The Algona Upper Des Moines from Algona, Iowa on August 15, 1957 · Page 16
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The Algona Upper Des Moines from Algona, Iowa · Page 16

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Algona, Iowa
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Thursday, August 15, 1957
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Page 16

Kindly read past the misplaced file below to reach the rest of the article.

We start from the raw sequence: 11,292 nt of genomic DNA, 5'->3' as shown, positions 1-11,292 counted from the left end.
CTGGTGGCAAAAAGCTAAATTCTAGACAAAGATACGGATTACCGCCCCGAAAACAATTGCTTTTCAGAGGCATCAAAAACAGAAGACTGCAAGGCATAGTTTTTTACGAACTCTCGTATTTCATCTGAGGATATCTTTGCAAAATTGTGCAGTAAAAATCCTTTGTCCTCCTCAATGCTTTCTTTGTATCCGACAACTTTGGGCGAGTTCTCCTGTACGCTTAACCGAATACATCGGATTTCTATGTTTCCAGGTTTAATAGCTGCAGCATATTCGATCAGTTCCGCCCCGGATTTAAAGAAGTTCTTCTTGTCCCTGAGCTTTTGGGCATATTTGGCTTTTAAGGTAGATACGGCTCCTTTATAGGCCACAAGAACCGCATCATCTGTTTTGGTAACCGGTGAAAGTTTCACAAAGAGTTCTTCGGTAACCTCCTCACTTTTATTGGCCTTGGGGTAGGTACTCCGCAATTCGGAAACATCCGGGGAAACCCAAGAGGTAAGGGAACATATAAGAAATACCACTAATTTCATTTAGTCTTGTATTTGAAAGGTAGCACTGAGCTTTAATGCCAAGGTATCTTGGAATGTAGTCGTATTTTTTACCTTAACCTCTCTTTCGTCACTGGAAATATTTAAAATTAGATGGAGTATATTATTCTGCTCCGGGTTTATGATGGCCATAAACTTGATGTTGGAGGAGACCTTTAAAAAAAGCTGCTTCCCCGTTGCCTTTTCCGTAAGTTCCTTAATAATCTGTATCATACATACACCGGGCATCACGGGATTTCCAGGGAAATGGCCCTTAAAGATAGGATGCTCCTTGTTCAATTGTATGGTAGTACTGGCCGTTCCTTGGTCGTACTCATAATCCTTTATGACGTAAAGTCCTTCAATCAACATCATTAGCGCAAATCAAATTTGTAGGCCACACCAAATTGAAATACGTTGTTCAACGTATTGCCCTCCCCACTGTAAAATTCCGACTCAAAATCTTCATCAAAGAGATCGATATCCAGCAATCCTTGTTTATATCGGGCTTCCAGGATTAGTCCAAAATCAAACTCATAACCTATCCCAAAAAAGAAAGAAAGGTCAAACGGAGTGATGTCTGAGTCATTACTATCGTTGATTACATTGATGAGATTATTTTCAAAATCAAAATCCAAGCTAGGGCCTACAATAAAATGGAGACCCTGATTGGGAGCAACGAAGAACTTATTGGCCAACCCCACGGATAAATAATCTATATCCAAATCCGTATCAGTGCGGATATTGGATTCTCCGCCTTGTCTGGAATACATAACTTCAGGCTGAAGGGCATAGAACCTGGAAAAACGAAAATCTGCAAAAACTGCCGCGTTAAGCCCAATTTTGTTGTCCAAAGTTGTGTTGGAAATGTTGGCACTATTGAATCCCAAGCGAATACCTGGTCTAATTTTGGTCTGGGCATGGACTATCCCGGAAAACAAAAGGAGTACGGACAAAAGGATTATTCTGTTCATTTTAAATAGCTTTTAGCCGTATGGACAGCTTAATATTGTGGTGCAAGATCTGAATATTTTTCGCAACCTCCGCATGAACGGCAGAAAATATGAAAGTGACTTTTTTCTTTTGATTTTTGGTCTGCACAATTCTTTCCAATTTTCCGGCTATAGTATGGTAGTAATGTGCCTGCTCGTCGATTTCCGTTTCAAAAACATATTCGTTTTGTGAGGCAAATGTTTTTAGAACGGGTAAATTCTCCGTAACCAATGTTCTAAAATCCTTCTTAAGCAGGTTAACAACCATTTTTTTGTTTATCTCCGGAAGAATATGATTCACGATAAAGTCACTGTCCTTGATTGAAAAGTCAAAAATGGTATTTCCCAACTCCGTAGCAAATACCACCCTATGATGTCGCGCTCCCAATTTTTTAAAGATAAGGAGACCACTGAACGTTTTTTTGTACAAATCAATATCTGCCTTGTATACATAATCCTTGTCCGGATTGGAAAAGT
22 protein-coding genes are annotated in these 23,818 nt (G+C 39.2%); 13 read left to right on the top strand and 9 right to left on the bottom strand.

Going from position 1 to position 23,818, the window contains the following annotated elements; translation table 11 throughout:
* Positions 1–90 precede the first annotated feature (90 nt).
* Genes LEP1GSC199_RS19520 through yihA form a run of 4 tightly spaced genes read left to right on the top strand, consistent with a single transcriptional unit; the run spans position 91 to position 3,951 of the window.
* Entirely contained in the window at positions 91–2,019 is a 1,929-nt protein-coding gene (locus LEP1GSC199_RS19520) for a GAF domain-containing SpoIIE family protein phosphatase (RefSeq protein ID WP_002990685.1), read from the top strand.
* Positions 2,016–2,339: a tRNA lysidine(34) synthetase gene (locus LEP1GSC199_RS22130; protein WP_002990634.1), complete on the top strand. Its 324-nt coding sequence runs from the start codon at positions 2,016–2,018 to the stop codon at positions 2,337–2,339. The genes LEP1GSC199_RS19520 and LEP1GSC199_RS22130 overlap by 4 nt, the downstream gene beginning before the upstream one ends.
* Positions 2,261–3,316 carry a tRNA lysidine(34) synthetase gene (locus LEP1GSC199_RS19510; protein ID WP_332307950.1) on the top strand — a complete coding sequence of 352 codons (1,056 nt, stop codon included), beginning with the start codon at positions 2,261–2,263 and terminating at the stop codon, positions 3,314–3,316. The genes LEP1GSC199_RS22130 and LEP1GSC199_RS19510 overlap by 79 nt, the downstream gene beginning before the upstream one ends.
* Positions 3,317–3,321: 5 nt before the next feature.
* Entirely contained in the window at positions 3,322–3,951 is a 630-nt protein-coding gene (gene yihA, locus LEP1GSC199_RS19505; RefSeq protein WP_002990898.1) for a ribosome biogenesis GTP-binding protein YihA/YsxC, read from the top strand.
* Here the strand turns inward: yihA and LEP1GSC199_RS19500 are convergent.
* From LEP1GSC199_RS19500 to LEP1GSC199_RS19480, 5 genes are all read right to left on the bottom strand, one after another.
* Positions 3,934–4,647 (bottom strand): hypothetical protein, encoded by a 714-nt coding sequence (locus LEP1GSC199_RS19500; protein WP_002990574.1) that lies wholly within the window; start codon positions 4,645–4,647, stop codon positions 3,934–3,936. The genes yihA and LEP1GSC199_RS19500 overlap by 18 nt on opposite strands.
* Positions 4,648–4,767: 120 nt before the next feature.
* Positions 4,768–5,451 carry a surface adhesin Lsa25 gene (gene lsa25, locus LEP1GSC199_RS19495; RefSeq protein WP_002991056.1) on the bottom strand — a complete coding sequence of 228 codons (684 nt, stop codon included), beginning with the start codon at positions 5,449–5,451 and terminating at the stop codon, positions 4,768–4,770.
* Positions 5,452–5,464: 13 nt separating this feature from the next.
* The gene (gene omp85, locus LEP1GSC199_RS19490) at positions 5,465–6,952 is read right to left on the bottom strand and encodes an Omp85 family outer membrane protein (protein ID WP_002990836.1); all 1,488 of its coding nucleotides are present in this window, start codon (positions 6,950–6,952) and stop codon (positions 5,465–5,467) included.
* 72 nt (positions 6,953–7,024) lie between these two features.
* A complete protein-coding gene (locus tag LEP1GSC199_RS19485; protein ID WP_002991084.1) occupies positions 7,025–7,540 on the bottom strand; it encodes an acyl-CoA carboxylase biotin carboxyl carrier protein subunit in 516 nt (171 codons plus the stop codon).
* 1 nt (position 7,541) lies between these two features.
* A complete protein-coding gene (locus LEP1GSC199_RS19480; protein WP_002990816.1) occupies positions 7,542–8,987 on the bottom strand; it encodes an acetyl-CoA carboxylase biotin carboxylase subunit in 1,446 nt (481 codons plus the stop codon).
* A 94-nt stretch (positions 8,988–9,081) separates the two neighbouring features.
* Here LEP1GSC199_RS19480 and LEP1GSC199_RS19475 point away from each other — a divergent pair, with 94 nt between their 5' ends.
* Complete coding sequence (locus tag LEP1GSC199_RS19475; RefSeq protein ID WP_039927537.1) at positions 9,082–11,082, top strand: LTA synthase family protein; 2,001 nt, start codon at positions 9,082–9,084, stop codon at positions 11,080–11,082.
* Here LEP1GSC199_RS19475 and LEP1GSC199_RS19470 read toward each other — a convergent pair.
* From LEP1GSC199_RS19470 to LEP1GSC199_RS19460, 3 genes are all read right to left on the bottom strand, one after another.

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8-Algena (la.) Upp«t {to MoJnw Thursday, Aegutt 15, pper fle$ mm .|jj|l .. m. ..«.!...mi , i GOVERNMENT BONANZA Retiring Secretary of the Treasury George Humphrey was a wealthy man before he entered the "Millionaires Cabinet." But he is an even wealthier one by many millions as he leaves it. Some folks are asking why, and how come ? As Secretary of the Treasury, Mr Humphrey was in a key position to manage the economy of the country, and just how his economic management has resulted in personal gain is most interesting. . ( tftftlttfNf In W52, Humphrey was president of the M. A. Hanna Co. before going into the cabinet. His valuation in this company increased $119 million, from $240 to $360 million. In 1952 Mr Humphrey had a stock valuation of $126 million in the Pittsburg Consolidation Coal Co. Today this same stock is worth $368 million, or a $242 million increase. National Steel Corporation, of which Humphrey became president after leaving the cabinet, is another sample. Humphrey's stock valuation in 1952 was $375 million. Today this asset is worth $485 million, up $110 million. According to Drew Pearson, Washington columnist, Humphrey violated the law by. keeping his interests in the M. A. Hanna Co. which owns a fleet of ship and has vast operation of "trade or commerce." The law states: "No persoq appointed to the office of Secretary of the Treasury or Treasurer shall directly or indirectly be concerned or interested in carrying on the business of trade or commerce, or be the owner in whole or in part of any sea vessel ..." * * * IKE'S MILLION The Washington correspondent who wrote * series of articles on. President Eisenhower Mated, among other things, that he estimated Ihe President's monetary worth at about one million dollars. This resuled in a question at a news conference in which Ike was asked about the million, and the President replied that "If that man who knows so much about my business will offer me a million dollars t,o sell out, he is going to moke a sale in a hurry." Well, the reporter didn't have the million to offer, of course, and that might have been the end of the matter, with the wrist slapping completed. But down in North Carolina, a Raleigh businessman offered to take Ike up on the million dollars. He said he would give the President a million dollars for his assets. The next .round, if any, will have to come from the President himself. * * * Some say that American children are gelling Weaker, but we're not so sure. Back twenty years, it took two people to carry out $10 worth of groceries, while today a child can do it — Prairie Dity News. / Clipper Jc 111 E. Call Street—Ph. CY 4-3535—Algona, Iowa Entered as second class matter at the postoffice at Algona, Iowa, under Act of Congress of March 3. 1879. Issued Thursdays in 1957 By THE UPPER DEB MOINES PUBLISHING CO. R. B. WALLER, Managing Editor C. S. ERLANDER. Advertising Manager 57 NATIONAL £DITQRj_Al sT AUDIT BUREAU or CIRCULATIONS REPRESENTATIVE Weekly Newspaper Representatives, Inc. 404 Fifth Ave^ New York 18, N. Y. 333 N. Michigan, Chicago 1, 111. SUBSCRIPTION RATEg IN KOSSUTH CO. O*HS Vear. in advance r $3.00 Both Algona paper?, in combination, per year $5.00 Singls Copies . , .';—, '..., , lOo SUBSCRIPTION RATES OUTSIDE KOSSUTH 0n? Year, In advance -—-,,. , , $4.00 Poth Algona paper? in combination, qne year $6.00 HQ fuhscriptipn lesp than 6 months. - ADVERTISING RATES Advertising, per inch 63c CITY AMP COUNTY NEWSPAPER SUGGEST ONE-WAY TICKET Grundy Register — A campaign is under way by the administration in Washington to do away entirely with farm price support*. It is believed that Secretary Benson is the instigator of this campaign- He has been opposed to farm price supports ever since he was placed at the head of the agricultural department. The first public speech he made after he became secretary he said that farmers shouldn't depend upon government price supports — that they should stand on their own feet. He has been undermining farm price supports gradually and farm prices have been declining proportionally. It is too late to get congressional support on any further restrictions in farm price supports at this session of Congress. The farm price obstructionists have begun to play up to next year's congress. Congressman Gross in his weekly news letter says: "Ezra T. Benson again insists that he be given authority to fix price supports on basic farm commodities anywhere from zero to 907o of parity. That simply means he wants to turn farmers over to the tender mercy of the 'free market,' the speculators and the market riggers. "Congress has been derelict in its duty to Benson. Long ago it should have offered him a one-way ticket to Utah." * * * LOSING FENDERS ON BOTH SIDES Osceola Press — Reporting news of any con. troversy is always a "touchy" matter with news- ptipers and news men quickly learn they will be subject to criticism, regardless of what they write. This was demonstrated last week when a delegation of business men called on the Osceola newspapers asking that more of their side of the city parking needs be explained. They had hardly left the office when a telephone call was received from a group opposed to the park plan, criticizing the newspapers for their support of the project. "Middle of the Readers" often lose fenders on both sides. * * * FARMERS RETIRING , Oskaloosa Tribunes-Press — One of the unrealized costs of the money squeeze on the farms is the recent trend of farmers to retire. From the Social Security Administration comes word that sclf.employed farmWs are retiring four times as fast as the administration estimated in 1954. The claims, it seems, really started rolling in April, 1956, when farmers could first qualify under an amendment to the Old Age and Survivors' Insurance bill, by showing net earnings of $400 for 1955. In that year, 1956, claims totaled $160,000. Then, in 1956, Congress passed another amendment which allowed coverage to include city farm owners who supervised their share-croppers, an amendment which is somewhat controversial. In 1957, 400,000 claims have been filed by farmers or their widows. Obviously, if farming were more prosperous that it is today, fewer claims would be filed. This is another cost of our relative farm recession. * * * h 5W LIQUOR CONTROL CHAIRMAN Hampton Chronicle — William P. Housel, of Humboldt, is the new chairman of the Iowa Liquor Control Commission. He succeeds Harold Wolfe, of Mason-City, who retires from the commission, after a six year successful record. Mr Housel, a well known Humboldt lawyer, has been a member of the commission for several years, and wijl, have two abje assistants ii^ the other two members of the commission. ..The commission will now have two democratic members and one republican, first time since the state liquor control went into effect, and that law was adopted over twenty years ago by the then democratic legislature. ' It is one of the Iowa state departments which has been operated on a prudent and. reliable basis, and considering the vast amount of money handled by the commission every year it has made a wonderful record in every respect. The Iowa liquor control law is one ..of the .best of its kind in the country, and many states have adopted similar liquor control laws since the one in Iowa began operation, an.d then under democratic control. But the individuals who operated the business, republicans and democrats alike, are the ones who made it the success it has been in this state. • STR!CTLV;BUSlNiSS "Hurry up and install the glass in those partition*!" 1 Charles City Press — The prospect of an exchange of Russian and American propaganda lectures. dq£s • ni^ please fcny person in,^ev*pt«d in an objective presentation of tft,e news. *'«•#• Women are smarter than men; they don't boa.st sjbfjut t,he qno t,ljat gpt away! ^ r 1 *' \ *^ 111.' i.'. %* i. *_f •—~~~ ft t • "1.1 "H" A tttrt •'» 'jf 1 !".;!' »*« sr—rrr ,', -r—rl «*. ; •*y -»-^-f" f*i -'"jj JM t** : M0pMl JKJp^P ^B|^^^^^ IW^^^ ^^w ^^^ ^^r. • ^^W ^^P MlMHV MHHM IWPI^P COMPANY 1403 E, LOCUST JL -V t: , , 1 I ^^^^r ^^^^^P- ^p^^^W^w ^^^P^^^^ ^^(d^^ WK w asp x«g ;< sm x mt :•: nn x K && * x s x ==i x =HE • ===== •_• == •-« ". •-• ,. I . V ——• '• "" • SSJBSS «•«• -..— «•» r....... «•• =!= A J»*« <ft sedan, Kent Motet had o«e for * » * Dick Powell hndft'1 »t*pp e d Into his serious acting roles in the movies and his latest hit, "The Singing Marine" was slated for Sunday and Monday at the New Call theater. Dorothy Lamuur and Law Ayres were costars of "The Last Train From Madrid", another tof> fhovie set to show here during the week. * « * the Uppw Dft» ttoinft* office had many queries during the week regarding the count of 15,113 persons at Watermelon Day— and^most persons who dropped in at the office wondered how the count was made. It was explained this way — all the human legs were counted and then divided by two. Evidently there were 30,226 legs in town and every pair had a mouth that helped devour tons of luscious watermelon. Kennedy ,for all practical purposes, is already campaigning though he must first win -reelection next year as. senator. Johnson's biding his time, but his adroit handling of Civil Rights debate — avoiding a real filibuster — is a feather in his ten-gallon hat. As for Meyner, he's getting attention simply by being coy about the whoje thing. Of the whole thing. Of the three, outguess goes to Meyner. —o— And the Republicans — It's a two-way tussle as of now. Vice President Richard Nixon, the front-runner, continues to alienate various factions. His latest was so-called "smear" at Democrats for toning down Civil Rights. Sen. Pill Knowland of California, though less articulate than. Nixon, has more appeal among the "ordinary folks." Our prediction: Nixon will ascend to the presidency only upon the death of President Eisenhower, And Knowland does, riot stand much of a chance tq -win 'the Republican nominal tion. • McELROY'S STOCKS — Reason for the delay last week in appointing Neil McElroy, the soap official, as Secretary of Defense was his reluctance to dispose of his vast stock holdings. Charlie Wilson- has claimed he himself lost millions of dollars when he had to sell his GM stock to take the Defense post. CANCER FROM FOOD? — Look for some sensational developments coming out of the investigation into food additives ... Scientists have reported behind closed doors that several dyes we consume as food coloring produce pancer. .4 ATTACK BOOMERANGS — The National Association for the Advancement of Colored People got stiyig in Washington when it made near-libe'lous charges against the city's police commissioner. . .Claimed discrimination of the race$, but when asked to present documentary evidence, the NAACP backed out. ; ; .Now counter-charges, have •faien filed which may. 'spell real 'trouble for the already-shaky Organization, ,\ « JTHE GLUcifc Q 'LEAk' —'The n|an who Jeakfid.. the secret testi- rfony that boomed ambassador-, "i-ba.t.MaxweJ},'! pluck into ea- bnal disfcaytK was none p.kjaer Sen. William Fulbright, lemocrat of •Ai&ansas'. I PRESIDENTIAL TALK — Although I960 te^lkiU quite a way Off, you hoar talk, talk, talk 4bput the possible presidential candidates. Here's how the picture stands today: . RfmPcraJs — Front runners: Sen. John Kennedy of Mass., Sen. Lyndon Johnson, of U^xas, and Gov. Rojiert Meyner of New Jersey. ' MILITARY bUTS — • Tremc-n- d,ous euts, will continue, in -military manpower, both regular servicemen and draftees . . . Unes- s^njjal officers will bear, the; qrunt. Talk is ' the cuts may reach a quarter-million by the- <jn,d o| the year. But military spending will be up despite the so-called budget cuts , . . M°r»ey. wilj be voted under "deficiency" bills next Military cannot avoid higher spending because of the sharp rj§e ifl e.Qst of steel and uther' ijiaterials and lajbor. 'FRIENDLY' INSECTS - The. Agriculture Department is now raising a horde of "friendly" insects at its Moorestown, N. J iab,.., f<he iris^cts include th,e **lady beetle" imported from India. The idea is to raise them in large quantities to prey on des- 4«ietive pests. AIRLINES WAIL — Tin* air- line lobbyists are wailing that the government discriminated by allowing the railroads seven percent increases in freight rates and turning down their own bid for a six percent raise ... Fact is, the airlines are subsidized by millions of dollars in taxpayers' money while the railroads are not. SHORT TAKES — Latest word on expected date of adjournment of Congress: August 24 ... The published report that President Eisenhower is worth a million dollars is false — It's closer to a half-million. k FROM THE FILES OF THE ALGONA UPPER DES MOINES AUG. 19, 1937 • * • It was official — Algona's new post office, 'which had taken so many months to. complete after many other months of red, tape, was to be completed by August 25, according to the latest estimates. Plans for a proposed dedication program Sept. 9 were also announced. One drawback to all the plans still remained — some of the new equipment for the building still hadn't arrived and couldn't be located anywhere. It was proposed to use necessary old equipment in order to get the new office in operation as soon as possible. ,-• . ( * Horace Clapsaddle at last provetl why growing a Van Dyke beard was a good idea. A kerosene stove in the Clapsaddle basement ' began acting up Wednesday afternoon and began to smpke the -place up badly. Fire* men : were- called and found Horace in' the basement, using his Van Dyke, which he had fjipped up over his face,' as a gas mask. OrUy damage reported was smoke damage t(Fthe h6m<j and the Va'* Dyke. •Mrs Robert SkiUing of Irving- tan '-was stunned by a bolt of lightning which ihit the Skilling hwne Monday evening during a stat'ln. 1 The chimney of the, house was damaged considerably lightning, 1 . which struck while ' Mr-s Skilling. was dipping: water from her washing machine bt-'-the corner of .the home. The fdmily dog, wMich was lying under the wa,sher, was killed instantly. : * t * A toial of 7.3 inches of rain fell in the Algona vicinity during 48 haws, breaking a dry spell, and with, the exception of some areas where/ corn was knocked down, Jn^lOS a bu.mjp?r> corn crop. Mofe than four inches fell Tuesday morning, followed by an \nch : Wednesday morning and 2.23- totc-hes Wednesday night accounted £o,r the total. » > * Dickie Recker of Bancroft, son u| . Mjr and Mrs Frank Recker. swallowed . a button Thursday evening while playing. An X-ray showed the button was lodged in tl\e* boy's throat, so Mr and Mrs- Recker decided to take him immediately .to Fort Dodge for possible treatment and removal pf the p.esky thing. They stopped in Algona enroute, the lad had a drink of water and cough,ed up the button. * Here are a few food specials listed in grocery ads in the UDM during the week — Young beef roast, 17c lb.; round or sirloin steak, 24e lb.; Red Heart dog ' 3— 16 oz. cans, 25c; Half an Half bread, lOc loaf; 2—1 lb. bags of coffee, 39c; butter, 34c; and potatoes, 24c a peck. Of course you could buy a new to, sue 440x20, for $5.43, and if you were in the market for a 1928 Ruirk 4-rioon Behind The Movie Sets WITH BUDDY MABOff Hollywood, Calif. — Glenn Ford's well-worn, work-grimed cowpoke duds, that he wears in Columbia's "Cowboy," don't exactly make him look "like a million dollars!" But, they do represent more than $50,000 in rodeo prize-money. What's more, they should bring him more luck than a saddlebag full of horseshoes! * * * Every Ace rodeo-rider has a "lucky" piece of personal wardrobe. A,, battered item of apparel he associates with "jackpot prize- money." He may loan this luck- token to a close friend, to aid him in a hotly contested event but, only for the momentary emergency. Thus, when a. group of top rodeo champs pool their "lucky" clothes to outfit a star ii\ authentic-looking costume, you can bet all the oolong in the, Lipton pantry, that the celebrity really rates^ with the boys. A black, wear-shaped stetson, that has dusted the flanks of frantic brojics from P«jndXLton. $Q. Pomona was presented to Glenn by Buzz Henry. Buzz, who is reputed to have become slightly bowlegged carrying away bulldogging and bronc-riding prize-money* from top-bracket rodeos, has a featured part in this Phoenix Production, starring Ford. * » » As one cowboy commented, "There's enough dirt from rodeo arenas ground into that hat to push hjs,pants down into a deep- seat in the saddle!" Maybe that's why no bronc ever bucked out from under that stetson while Buzz was wearin' it!" Glenn's chaps have an equally interesting history. In turn, they have adorned the legs of Gerald Roberts when he won the AD Around Cowboy title in 1942 and 1948. For two years, Waggy Blessing, world's champion bronc- rider wore ,em until they "became the property of Buzz. * » • Spurs that raked the flanks of the meanJtot horseflesh ever to catapult out of a bronc-chute, were the contribution of Dan Poor. Dan wore them during the time he held down the World's Champion bulldogger title. Dressed in this well-broken-in workaday ensemble, Glenn looks every inch the trail-driving cowboy he portrays in this picture, Any sartorial resemblance to a Western orchestra musician is conspicuous by its absence. * * + If clothes make the man, the the combined efforts of Glenn's leather-seated saddle-pals should entitle him to display his shabby "finery" from a seat astride, any man-killer in the bronc class. What a comforting thought! Acceptance by the clannish rodeo champs is a tribute to Glenn Ford's warm, friendly personality. A "token of esteem not lightly bestowed by these hard- bitten veterans' of the rodeo fields. Any man who can boast t}ie friendship and respect of men like these has unquestionably 4 won his spurs. Being a famous movie star is J no guarantee of a favorable reception' among the two-fisted, hard-riding knights of the saddle. In fact, position, power or wealth carry small weight with members of this rugged fraternity. * * » Oddly enough, excellent horsemanship is a minor qualification, if you seek their friendship and approval. BUT — let a green youngster get bucked off his first horse, yet keep gamelj coming back for another try yntii his mount has "bucked itself out," and this select company qf rough-and-ready champs will accept him without question. As we mentioned, Gleqn's outfit for his role u\ "Cowboy" re- resents more than $50,000 in prize-money. And, you may be s,ure he's not wearing this "lucky" clothing of the chimps because ^e happens to be Glenn Ford, the movie star. No, indeed! This Authentic wardrobe was presented to Glenn Fwd, the man! Congressman Goad's Comments 6ih DisiHel ftom Iowa Repofii On Washington AeiiviiiM LEatSLAf 16N — H. R. 7244, amending the Packers' and Stockyards Act to authorize a check-off or deduction for a self- heJp meat promotion program was not considered on the floor of the House as scheduled. Consideration of the bill was hung on a nail when city congressmen voted against the rule under which the bill would have been brought to the floor for debate and a vote. Disinterest in rather than disapproval of the measure by the majority of the House members coupled with a desire to finish their business and return to their homes, seemed to me to be the reasons for this outcome. * * * FARM INCOME. — .Dept. of Agriculture reports indicate that the farmers' total net income in the first half of 1957 was at an annual rate of $11.6 billion, exactly the same as for last year, and there are those who optimistically point to this singular fact to proclaim that farm prices are stabilized and the downward trend is leveling off. To me, those who view this net income rate for this year with optimism are looking at the farm situation through one eye and if they were to open both eyes they would see by the record, first, that though income rate remains the same as last year, the purchasing power of the dollar has declined because of the rise in the co.<t oi living. Therefore, the $11.6 billion is actually worth 4% less than last year. Second, the net income figures do not reflect the adjustment for the reduction ol farm inventories necessary to maintain their income. According to reports, farmers sold more goods than they produced the first half of this year. This meant they cut back livestock herds grains, and other inventories since the first of the->ye,ajj>, at pr- alaCBiirm rate in... prder \ to. I have" this neF7flcoWer™^Phis -practice i:. like borrowing money ngains your car, home, or business; ji you want to stay in business yol will have to pay back the money you borrowed out of future earn ings. So it is with many farmer; today who live on a 'borrowed' prosperity which will have to b; replaced out of future earning if they are to continue farming tomorrow. * * * A 'CONCRETE' SOILBANK It has been estimated that the Federal highway program ol building 33,000 miles of interstate, limited-access highway: plus 8,000 to 9,000 miles of othe roads will require about 2 mil lion acres of. land for the right- of-way. Most of this needed lane is now farm and ranch lam which will be purchased for th< new superhighways during the next 13 years. * • » AGRICULTURE SUBCOMMITTEE TO VISIT IOWA — The Hpnorable Clark W. Thompson Chairman, Family Farms Subcommittee of the House Agriculture Committee, has infornied me of the tentative plans of his group to visit Iowa during the week ol November 10th at the request of Governor Loveless. Mr Thompson expressed to me the desire of the subcommittee to look into the family farm problems of Iowa and talk with the farmers them•selves in an effort to get firsthand information which will enable the group to recommend to Congress possible corrective proposals for affirmative action. MERWIN GOAD YOUR CONGRESSMAN DEFENDS CALIFORNIA Claremont, Cal. August 5,. 1957 Editor, Upper Des Moines: 1 do not think the writer in the Osage News should consider himself an authority on California, having spent only one week in the Golden State. I will now set out to enlighten some of you on the truths. The Osage writer says 15 yard lots. Mine is 60.2x108; congested highways—that I will say is true during the peak hours, but we have two and thrt?e lanes going each direction, not 16 footers; cigarettes $2.05 per carton—I smoke Camels and I can all he can smoke for $1.75 per carton. High interest rates; I paid 5% interest on my house in Iowa; I am paying only 4% interest now. Four percent sales tax; that is true on almost everything, but there is no tax on the food you cat and that more than makes up for 2% you ''now" have in Iowa and the largest portion of the pay check goes for food. And of all things, lie claims mosquitoes arc bigger; that's one that got me, as I have been a resident of California for more than 20 months now and I have never been bitten by a mosquito, not even a little one. I will admit that 1 do have a block wall around my back yard, not seven feet high, but five, which 1 am very proud of and i like the privacy. Schools in most neighboring towns are crowded I will agree, but where in Iowa can you get an education in college free aj you can here? Like Mr Osage says, when the bubble bursts it will be a beauty, but from what I hear, a lot of air has already gone out of the bubble in Iowa so who knows? In all fairness, I think you should print this so that the record can be set straight. John J.' Dunn 310 Springfield St., Claremont, Calif. • * » Editor's Note — Subscriber Dunn, ex-Algonan, ex-navy vet, refers to an editorial reprinted in {hefUDM .frpm "the Osage paper. We're,, glad to hear from Mr Bunn. Our columns are always open to honest" opinions from people not afraid to print their lames under what they wish to say. PEN PALS Miss Annie Akamine, of Hawaii visited with Mrs Roger Hyndman of Churclan recently. The two ladies became "pen pals" m 1948. The Hawaiian girl recently came to this country and is working in Chicago as a trained nurse. L. S. BOHANNON about this question: "My cattle thought the grass was greener on the other side of the fence. My neighbor won't sue, but I think he should be compensated for the damage to his crops. Will my Farm Liability Insurance cover this situation?" For the answers to your insurance questions, feel free to call me at thw Bohannon Insurance Agency. Phone CY4- 4443. ESCAPED Infant Barbara Hollinrake escaped unhurt recently when lightning struck a chimney at the femily home in Welier anjpi enter- id Jhj bedroom, smarting a lire *tl4 sppj'obifig Raj'ba.ra's mb. Vanilla, in its natural state, is a green, elongated bean enjoy a real PROFITABIE RETURN ON EVERY DOLLAR THAT YOU CAN SAVE! Every dollar you can put away should be bringing you the liberal return all of our savers receive regularly* Save any amount, at any time,., earn extra prof its with insured safety, Home Federal Sowings & Loan Association Originqliy Organized 1917 AU Deposits Insured Tp $10,000 IOWA OPEN YOUR ACCOUNT TODAY!